Sewer Testing in Northgate goes Up in Smoke

By: David Norris Email
By: David Norris Email

COLLEGE STATION, Texas Plenty of smoke, but no fire. For the next week or so, crews in College Station will be pumping smoke through the sewer lines in Northgate.

"Basically, what we're doing is simulated rainfall," said Gerald Kubica with Interra Hydro. "Because anywhere this smoke can come up, rain can come in."

Interra Hydro is the contractor working with College Station.

It's one way to test sewer lines and their access points. Rain is something you don't want inside a sewer line.

"The more of this they can stop, the more efficient they can run their waste water plant," said Kubica. "Because that's less water they have to treat after each rain."

Crews are also searching for any leaks along the line.

Each defect is logged and photographed. The information helps city officials plan for future projects.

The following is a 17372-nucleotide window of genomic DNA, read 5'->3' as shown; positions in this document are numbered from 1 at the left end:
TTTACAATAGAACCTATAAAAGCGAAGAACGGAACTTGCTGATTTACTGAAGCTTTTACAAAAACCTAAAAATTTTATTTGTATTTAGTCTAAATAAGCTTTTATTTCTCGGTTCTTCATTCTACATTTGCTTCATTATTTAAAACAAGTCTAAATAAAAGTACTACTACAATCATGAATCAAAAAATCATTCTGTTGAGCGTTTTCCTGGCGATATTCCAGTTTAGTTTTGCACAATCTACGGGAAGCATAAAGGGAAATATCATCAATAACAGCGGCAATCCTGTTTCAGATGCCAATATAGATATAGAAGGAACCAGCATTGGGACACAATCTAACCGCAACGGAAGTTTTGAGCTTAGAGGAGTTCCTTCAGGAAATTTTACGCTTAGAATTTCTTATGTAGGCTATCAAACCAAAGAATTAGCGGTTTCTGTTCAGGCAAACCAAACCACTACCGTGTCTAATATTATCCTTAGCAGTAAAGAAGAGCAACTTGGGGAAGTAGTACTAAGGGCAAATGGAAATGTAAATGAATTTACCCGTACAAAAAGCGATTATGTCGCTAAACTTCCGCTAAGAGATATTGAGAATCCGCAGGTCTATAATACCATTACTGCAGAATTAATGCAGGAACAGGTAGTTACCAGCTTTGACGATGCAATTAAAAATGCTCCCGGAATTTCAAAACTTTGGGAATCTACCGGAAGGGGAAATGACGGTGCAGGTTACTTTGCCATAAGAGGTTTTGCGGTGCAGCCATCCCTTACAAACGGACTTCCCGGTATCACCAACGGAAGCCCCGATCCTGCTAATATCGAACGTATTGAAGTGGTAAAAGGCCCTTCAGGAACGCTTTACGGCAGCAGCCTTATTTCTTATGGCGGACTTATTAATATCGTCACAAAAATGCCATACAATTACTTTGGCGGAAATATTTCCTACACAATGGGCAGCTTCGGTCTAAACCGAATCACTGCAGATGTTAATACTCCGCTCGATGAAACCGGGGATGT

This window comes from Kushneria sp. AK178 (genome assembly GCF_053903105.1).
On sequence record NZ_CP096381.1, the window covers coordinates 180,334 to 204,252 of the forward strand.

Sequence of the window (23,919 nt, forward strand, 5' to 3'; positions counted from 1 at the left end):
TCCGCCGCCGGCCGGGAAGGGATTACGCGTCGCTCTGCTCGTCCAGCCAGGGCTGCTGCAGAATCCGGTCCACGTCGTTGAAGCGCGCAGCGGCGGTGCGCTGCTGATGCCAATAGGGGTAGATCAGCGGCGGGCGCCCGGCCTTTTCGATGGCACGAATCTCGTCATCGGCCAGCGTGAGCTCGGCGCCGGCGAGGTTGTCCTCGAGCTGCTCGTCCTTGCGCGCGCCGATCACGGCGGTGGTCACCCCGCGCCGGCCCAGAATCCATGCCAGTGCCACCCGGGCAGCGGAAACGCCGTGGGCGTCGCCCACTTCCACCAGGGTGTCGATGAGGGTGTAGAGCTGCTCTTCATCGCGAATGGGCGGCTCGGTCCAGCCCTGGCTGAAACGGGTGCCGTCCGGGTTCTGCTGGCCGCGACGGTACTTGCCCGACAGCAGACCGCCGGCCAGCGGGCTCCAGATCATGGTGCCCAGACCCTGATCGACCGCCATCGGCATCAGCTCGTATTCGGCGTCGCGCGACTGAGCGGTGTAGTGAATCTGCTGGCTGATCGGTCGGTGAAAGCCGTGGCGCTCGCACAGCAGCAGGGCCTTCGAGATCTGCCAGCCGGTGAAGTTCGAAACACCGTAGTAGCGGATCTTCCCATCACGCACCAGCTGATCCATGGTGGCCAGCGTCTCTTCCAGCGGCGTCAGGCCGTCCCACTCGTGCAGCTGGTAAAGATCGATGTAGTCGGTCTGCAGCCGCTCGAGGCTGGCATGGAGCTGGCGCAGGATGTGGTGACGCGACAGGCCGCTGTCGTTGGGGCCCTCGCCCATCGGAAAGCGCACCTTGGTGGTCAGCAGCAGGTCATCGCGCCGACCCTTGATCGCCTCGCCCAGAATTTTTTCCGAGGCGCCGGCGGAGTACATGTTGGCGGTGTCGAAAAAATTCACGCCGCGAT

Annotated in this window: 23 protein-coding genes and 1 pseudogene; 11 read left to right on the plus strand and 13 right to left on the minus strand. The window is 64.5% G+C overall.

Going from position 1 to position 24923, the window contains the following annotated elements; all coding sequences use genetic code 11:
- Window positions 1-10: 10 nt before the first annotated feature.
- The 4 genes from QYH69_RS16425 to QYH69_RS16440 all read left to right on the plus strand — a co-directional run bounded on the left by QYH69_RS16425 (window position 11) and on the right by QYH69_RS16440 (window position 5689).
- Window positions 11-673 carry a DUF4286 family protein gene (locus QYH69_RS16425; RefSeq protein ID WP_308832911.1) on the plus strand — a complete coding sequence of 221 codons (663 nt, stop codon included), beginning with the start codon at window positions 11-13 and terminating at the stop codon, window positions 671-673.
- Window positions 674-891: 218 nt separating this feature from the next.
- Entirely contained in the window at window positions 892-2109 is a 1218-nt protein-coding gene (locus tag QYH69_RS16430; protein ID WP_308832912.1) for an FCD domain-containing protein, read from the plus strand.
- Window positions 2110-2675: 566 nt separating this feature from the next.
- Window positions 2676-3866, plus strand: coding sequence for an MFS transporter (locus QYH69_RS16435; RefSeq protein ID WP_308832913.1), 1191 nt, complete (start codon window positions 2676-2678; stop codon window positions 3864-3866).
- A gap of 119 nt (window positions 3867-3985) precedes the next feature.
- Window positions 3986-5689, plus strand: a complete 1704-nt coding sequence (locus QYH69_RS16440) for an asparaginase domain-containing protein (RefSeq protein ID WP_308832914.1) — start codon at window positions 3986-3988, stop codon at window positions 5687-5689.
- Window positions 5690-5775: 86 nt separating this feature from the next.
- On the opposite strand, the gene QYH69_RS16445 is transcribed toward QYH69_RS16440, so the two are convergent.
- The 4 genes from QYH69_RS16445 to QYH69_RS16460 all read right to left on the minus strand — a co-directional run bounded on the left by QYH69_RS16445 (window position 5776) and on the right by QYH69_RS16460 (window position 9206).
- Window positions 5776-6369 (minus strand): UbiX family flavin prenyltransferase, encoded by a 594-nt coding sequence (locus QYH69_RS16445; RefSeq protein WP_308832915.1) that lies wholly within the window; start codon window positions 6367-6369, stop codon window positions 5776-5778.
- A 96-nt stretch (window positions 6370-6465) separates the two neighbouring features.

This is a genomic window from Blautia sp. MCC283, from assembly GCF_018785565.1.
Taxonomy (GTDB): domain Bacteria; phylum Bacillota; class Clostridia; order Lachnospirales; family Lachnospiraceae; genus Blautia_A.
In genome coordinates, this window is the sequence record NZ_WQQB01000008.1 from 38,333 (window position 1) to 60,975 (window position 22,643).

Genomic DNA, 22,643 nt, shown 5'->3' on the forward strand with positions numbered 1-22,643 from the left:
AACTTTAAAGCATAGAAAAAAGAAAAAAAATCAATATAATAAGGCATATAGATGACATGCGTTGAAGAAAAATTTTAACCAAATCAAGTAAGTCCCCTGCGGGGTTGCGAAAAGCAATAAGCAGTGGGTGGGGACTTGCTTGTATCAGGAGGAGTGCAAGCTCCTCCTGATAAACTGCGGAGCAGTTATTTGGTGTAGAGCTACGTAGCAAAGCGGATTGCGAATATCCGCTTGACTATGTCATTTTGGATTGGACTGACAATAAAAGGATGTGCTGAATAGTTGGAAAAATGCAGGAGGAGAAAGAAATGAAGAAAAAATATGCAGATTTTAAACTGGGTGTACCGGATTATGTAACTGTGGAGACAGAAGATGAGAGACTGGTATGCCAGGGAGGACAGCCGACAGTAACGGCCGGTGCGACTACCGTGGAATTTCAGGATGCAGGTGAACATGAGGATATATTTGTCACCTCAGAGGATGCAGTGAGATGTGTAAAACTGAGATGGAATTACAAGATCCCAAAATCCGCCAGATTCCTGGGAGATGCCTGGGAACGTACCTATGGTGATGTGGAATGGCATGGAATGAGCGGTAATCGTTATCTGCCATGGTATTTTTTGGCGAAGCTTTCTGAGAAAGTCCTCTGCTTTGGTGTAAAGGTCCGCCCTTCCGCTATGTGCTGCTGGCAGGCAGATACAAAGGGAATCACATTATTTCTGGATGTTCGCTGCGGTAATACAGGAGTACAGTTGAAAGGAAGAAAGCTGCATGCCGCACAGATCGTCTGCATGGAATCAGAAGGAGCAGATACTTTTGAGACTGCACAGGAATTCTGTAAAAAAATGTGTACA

Ed Savage with College Station Water Services said since Northgate is the original part of College Station, it was a good place to start with the testing.

"Our oldest infrastructure that we maintain is obviously here in Northgate," said Savage.

With about eight miles of sewer lines in the Northgate area alone, Hydro crews have their work cut out for them. Kubica said he and his partner walk about five miles per day, covering 4,000 to 15,000 feet of ground.

"You have to walk around every building, you have to go between all of them," said Kubica. "It ends up being three to four times the amount of footage as what you actually smoke test."

Savage said the smoke testing is a small part of a larger project contract..

"There's flow monitoring, dry and wet weather flow monitoring, and also closed circuit television inspection, which is a camera study of the interior of our pipelines," said Savage.

In some cases during the smoke phase, you may see smoke coming out of roof gutters. Dave Coleman with Water services said If you do, your drains are likely somehow connected to the sanitary sewer system and must be fixed.

You're urged to give the water services department a call at 855-528-4278.

For more information, click on the link added to this story.


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